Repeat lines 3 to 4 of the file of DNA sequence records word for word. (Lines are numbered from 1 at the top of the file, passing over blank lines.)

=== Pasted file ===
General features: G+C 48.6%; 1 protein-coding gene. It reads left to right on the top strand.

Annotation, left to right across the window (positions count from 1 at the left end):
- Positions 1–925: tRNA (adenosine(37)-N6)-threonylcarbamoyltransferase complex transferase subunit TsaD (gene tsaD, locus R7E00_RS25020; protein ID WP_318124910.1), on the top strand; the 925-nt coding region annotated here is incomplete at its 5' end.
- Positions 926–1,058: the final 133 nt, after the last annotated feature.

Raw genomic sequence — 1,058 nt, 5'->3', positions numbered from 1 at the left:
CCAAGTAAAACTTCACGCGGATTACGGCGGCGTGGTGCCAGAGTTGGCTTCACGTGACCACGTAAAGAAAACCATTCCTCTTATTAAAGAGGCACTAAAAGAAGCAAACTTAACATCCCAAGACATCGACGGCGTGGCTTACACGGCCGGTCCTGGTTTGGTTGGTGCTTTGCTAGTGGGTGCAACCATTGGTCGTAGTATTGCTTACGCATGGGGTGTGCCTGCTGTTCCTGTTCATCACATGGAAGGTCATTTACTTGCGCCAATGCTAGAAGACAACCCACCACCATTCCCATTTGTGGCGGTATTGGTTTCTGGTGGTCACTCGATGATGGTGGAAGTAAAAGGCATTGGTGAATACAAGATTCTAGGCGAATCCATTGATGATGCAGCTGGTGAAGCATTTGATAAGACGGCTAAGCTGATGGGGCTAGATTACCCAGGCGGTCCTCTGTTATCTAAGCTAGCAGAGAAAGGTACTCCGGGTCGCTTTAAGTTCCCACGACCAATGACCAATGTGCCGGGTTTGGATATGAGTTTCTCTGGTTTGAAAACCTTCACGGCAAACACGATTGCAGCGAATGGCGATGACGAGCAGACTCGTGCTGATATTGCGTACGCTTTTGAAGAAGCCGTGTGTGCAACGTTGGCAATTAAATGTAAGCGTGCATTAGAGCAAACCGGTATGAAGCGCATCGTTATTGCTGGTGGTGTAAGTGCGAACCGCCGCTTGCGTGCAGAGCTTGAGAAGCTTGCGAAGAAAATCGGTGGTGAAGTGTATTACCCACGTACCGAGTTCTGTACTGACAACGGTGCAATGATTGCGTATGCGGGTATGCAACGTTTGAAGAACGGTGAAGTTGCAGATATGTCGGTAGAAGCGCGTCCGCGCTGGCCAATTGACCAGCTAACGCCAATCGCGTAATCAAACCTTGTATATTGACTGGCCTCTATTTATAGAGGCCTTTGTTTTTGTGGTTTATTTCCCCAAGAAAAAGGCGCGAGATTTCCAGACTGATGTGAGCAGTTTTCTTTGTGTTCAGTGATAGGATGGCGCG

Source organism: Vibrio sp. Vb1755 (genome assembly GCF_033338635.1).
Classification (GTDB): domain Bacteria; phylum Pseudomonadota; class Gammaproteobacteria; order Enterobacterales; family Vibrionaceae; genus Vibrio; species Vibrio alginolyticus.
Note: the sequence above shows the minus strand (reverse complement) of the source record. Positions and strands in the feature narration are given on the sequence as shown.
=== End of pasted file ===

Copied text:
- Positions 1–925: tRNA (adenosine(37)-N6)-threonylcarbamoyltransferase complex transferase subunit TsaD (gene tsaD, locus R7E00_RS25020; protein ID WP_318124910.1), on the top strand; the 925-nt coding region annotated here is incomplete at its 5' end.
- Positions 926–1,058: the final 133 nt, after the last annotated feature.